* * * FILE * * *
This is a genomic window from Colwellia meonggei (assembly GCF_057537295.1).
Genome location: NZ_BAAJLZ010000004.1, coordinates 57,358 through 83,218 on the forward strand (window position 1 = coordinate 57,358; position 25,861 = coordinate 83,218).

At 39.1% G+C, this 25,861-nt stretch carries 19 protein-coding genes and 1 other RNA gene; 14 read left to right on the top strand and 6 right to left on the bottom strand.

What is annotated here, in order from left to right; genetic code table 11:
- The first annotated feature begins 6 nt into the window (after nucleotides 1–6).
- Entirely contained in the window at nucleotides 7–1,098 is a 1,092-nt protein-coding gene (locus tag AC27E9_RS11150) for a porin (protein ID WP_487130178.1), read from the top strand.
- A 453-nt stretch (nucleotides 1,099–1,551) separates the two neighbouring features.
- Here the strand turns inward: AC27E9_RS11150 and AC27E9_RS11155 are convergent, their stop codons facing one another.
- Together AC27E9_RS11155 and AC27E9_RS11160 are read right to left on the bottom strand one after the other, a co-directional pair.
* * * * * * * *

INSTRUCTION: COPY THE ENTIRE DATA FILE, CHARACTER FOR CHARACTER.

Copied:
This is a genomic window from Colwellia meonggei (assembly GCF_057537295.1).
Genome location: NZ_BAAJLZ010000004.1, coordinates 57,358 through 83,218 on the forward strand (window position 1 = coordinate 57,358; position 25,861 = coordinate 83,218).

At 39.1% G+C, this 25,861-nt stretch carries 19 protein-coding genes and 1 other RNA gene; 14 read left to right on the top strand and 6 right to left on the bottom strand.

What is annotated here, in order from left to right; genetic code table 11:
- The first annotated feature begins 6 nt into the window (after nucleotides 1–6).
- Entirely contained in the window at nucleotides 7–1,098 is a 1,092-nt protein-coding gene (locus tag AC27E9_RS11150) for a porin (protein ID WP_487130178.1), read from the top strand.
- A 453-nt stretch (nucleotides 1,099–1,551) separates the two neighbouring features.
- Here the strand turns inward: AC27E9_RS11150 and AC27E9_RS11155 are convergent, their stop codons facing one another.
- Together AC27E9_RS11155 and AC27E9_RS11160 are read right to left on the bottom strand one after the other, a co-directional pair.